The UCT admission policy is one such place where Mazibuko believes race has stifled rational decision making, as it has led to the replication of the same assumptions made under apartheid. Then and now, different race groups are treated as though they are somehow homogenous when in reality they likely are not.
Class, like race and culture, is not immutable. We cross these barriers every day of our lives, Mazibuko said.
The 31-year old has, since her meteoric rise to lead the DA in Parliament, become the poster child of sorts to the children of a black middle-class that, even under apartheid, crossed the barriers of which she spoke. Now of university-going age, these children are searching for a way to uncouple black from an automatic association to disadvantage, poverty and in need of a leg-up.
“People are not just the colour of their skin. The measure for disadvantage should encapsulate a number of things. A black girl from the rural areas and a black girl from a private school in Sandton have not really been afforded the same opportunities,” said Sethu Tshabalala. She shared this view with Daso, which has replicated it a pamphlet and a video of what it says UCT students really think of the admissions policy.
Tshabalala, like the other students of colour featured in Daso’s gloss, are from well-resourced, private or independent schools like Clifton College in Durban and Reddam House in Johannesburg.
Moratwa Jwale, a fourth-year medical student, questioned the haste shown by her fellow students of colour in discarding race as a measure of disadvantage. She believes the motivation for opposing a race-based policy comes from personal interest, not from what policy would best address the education system’s inequality.
She said she was unapologetic about benefitting from the race-based policy because she puts in the work regardless. Even without the race-based policy, questions would still remain over black students’ achievements because it’s not the policy that’s perpetuating stereotypes. Racial stereotypes exist in society and removing race shields people from having to confront them, Jwale said.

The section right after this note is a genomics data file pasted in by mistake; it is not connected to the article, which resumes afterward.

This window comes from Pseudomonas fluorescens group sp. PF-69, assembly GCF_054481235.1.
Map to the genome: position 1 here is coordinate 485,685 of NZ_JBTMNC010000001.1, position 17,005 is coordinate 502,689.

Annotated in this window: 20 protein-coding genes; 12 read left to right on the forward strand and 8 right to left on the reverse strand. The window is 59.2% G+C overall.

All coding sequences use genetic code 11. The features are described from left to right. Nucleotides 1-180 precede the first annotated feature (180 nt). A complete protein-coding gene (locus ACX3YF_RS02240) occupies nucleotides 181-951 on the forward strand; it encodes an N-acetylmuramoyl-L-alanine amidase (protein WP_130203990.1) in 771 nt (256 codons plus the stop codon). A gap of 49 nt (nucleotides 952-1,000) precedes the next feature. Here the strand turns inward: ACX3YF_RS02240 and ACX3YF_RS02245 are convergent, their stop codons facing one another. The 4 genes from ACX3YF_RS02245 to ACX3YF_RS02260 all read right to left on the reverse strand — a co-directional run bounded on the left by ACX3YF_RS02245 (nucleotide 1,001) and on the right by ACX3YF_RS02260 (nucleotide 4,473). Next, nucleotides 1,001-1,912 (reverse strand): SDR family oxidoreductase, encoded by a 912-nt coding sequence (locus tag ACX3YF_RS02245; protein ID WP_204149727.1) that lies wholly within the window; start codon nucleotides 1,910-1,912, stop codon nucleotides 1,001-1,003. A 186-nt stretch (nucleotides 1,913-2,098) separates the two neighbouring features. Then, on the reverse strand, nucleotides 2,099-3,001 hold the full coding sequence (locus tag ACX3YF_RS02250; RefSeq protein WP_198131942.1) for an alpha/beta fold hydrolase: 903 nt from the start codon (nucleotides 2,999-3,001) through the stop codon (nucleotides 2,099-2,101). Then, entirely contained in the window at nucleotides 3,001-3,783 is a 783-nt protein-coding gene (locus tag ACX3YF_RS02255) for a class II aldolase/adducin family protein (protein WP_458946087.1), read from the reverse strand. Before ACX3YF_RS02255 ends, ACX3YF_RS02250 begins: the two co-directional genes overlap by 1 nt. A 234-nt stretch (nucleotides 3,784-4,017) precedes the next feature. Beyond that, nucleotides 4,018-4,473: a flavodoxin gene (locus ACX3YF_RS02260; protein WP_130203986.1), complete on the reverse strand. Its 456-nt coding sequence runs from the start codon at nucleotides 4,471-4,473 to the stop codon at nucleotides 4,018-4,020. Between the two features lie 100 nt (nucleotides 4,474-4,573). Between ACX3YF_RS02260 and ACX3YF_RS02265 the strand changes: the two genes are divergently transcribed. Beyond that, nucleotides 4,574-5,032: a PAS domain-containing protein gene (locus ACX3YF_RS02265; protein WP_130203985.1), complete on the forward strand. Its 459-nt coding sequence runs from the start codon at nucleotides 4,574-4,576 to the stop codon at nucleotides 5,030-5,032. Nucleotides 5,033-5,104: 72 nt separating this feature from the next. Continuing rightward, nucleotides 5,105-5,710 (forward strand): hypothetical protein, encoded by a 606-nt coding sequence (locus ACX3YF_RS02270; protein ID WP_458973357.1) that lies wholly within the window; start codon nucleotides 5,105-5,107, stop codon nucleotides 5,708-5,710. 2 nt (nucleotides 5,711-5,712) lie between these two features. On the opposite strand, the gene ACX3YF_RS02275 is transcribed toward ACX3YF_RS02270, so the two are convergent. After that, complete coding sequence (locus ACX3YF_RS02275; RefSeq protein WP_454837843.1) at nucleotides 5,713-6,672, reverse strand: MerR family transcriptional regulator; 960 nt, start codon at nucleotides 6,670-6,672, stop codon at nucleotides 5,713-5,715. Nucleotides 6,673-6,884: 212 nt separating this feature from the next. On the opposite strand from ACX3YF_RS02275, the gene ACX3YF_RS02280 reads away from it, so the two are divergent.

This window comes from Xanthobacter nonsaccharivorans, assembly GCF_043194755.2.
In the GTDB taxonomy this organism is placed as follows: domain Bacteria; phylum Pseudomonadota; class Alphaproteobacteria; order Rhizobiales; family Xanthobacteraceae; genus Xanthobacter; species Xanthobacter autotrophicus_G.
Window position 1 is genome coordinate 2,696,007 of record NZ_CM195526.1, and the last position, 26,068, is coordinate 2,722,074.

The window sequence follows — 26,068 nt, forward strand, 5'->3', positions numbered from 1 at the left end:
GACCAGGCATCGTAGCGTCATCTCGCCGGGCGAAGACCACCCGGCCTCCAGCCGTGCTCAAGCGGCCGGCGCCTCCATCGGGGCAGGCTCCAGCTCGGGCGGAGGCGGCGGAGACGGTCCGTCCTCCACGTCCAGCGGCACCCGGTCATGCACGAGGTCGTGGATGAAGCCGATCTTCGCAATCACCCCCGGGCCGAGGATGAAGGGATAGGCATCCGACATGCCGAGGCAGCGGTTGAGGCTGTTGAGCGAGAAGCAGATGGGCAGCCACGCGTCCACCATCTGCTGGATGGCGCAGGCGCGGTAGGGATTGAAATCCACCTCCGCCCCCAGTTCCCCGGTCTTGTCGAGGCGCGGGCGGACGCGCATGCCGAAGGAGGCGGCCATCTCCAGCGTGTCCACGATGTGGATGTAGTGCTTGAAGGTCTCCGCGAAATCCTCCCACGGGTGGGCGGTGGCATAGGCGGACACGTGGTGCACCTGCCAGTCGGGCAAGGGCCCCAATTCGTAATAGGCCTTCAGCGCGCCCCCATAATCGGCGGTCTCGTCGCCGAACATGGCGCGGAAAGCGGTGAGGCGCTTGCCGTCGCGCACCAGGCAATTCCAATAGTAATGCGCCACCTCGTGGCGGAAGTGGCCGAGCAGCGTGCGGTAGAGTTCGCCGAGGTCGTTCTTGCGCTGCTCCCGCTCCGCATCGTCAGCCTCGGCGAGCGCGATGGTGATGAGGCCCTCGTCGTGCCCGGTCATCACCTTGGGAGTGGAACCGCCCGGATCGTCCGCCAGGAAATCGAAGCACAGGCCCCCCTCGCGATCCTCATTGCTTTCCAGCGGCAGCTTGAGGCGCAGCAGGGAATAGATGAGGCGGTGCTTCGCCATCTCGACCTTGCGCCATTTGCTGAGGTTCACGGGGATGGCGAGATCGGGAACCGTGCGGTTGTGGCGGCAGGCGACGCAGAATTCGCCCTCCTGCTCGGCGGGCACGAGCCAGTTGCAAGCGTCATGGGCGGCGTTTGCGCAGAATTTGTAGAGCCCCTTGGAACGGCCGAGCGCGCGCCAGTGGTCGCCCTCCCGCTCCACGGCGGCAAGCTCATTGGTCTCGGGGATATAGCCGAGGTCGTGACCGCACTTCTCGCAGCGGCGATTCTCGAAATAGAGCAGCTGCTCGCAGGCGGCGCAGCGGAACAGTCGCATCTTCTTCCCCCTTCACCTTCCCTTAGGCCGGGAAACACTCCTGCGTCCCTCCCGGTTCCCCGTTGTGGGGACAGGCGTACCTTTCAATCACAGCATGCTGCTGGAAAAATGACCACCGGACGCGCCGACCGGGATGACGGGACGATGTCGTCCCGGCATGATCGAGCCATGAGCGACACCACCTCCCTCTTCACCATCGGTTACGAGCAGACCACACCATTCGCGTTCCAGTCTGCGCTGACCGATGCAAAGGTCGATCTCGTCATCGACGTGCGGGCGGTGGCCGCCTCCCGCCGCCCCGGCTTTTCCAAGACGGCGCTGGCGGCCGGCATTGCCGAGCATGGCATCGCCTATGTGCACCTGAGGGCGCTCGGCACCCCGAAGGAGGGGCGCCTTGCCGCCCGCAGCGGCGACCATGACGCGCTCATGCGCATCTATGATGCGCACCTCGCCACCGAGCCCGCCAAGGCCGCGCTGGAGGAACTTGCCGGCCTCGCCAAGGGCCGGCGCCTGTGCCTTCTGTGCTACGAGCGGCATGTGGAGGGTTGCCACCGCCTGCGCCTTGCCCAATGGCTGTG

While she completed her schooling in a British school, her foundation years were in an under-resourced school in a township near Klerksdorp. This made her different from the white students in her high school class, despite it having been in another country. So assessing her level of disadvantage by looking at the school she went to, as Mazibuko suggested should be done, would disguise much.
“Take me out of the equation. Look at the majority of black students outside of school. Even if they sit in the same classes as white students, their home lives are different because, like Lindiwe said, poverty in South Africa is still a majority black phenomenon,” she said.
Jwale has also made a written submission to the council. She agrees that race as a pure measure of disadvantage is probably not enough, but says it would be foolhardy to discard it completely. She was not the only one to hold that view in the room of mostly black students. When any question challenging Mazibuko was raised – and there were many – it was met by rapturous applause. Mazibuko, though, revelled in it.
One student asked her, getting to the nub of what many were grappling with, “How and why do you call yourself black? What does black mean to you?”
“Black is not some kind of prize people can award me if I behave in a certain way, if I talk with a certain accent, if I recite izithakazelo zakwa-Mazibuko, if I went to a certain school. Black is simply what I am. It’s not a goal to be reached. It’s not a moral value. It cannot be changed anymore than the fact I am a woman,” Mazibuko said, seemingly off-the-cuff. She, too, has obviously asked herself the question.
“It is a demographic box which has meaning because of the history of the country I live in. It ends there. It doesn’t define who I am as a human being. It amounts to an unalterable descriptor of me; it doesn’t amount to a description of my character, my worth or my value as a human being.”
But for many others who’ve yet to transcend the barriers of class and culture, black continues to mean significantly more than just a tick in a box. And as the Mazibuko generation pulls black in one direction, where does this leave them? DM
Photo: The DA's Lindiwe Mazibuko. DAILY MAVERICK/Osiame Molefe.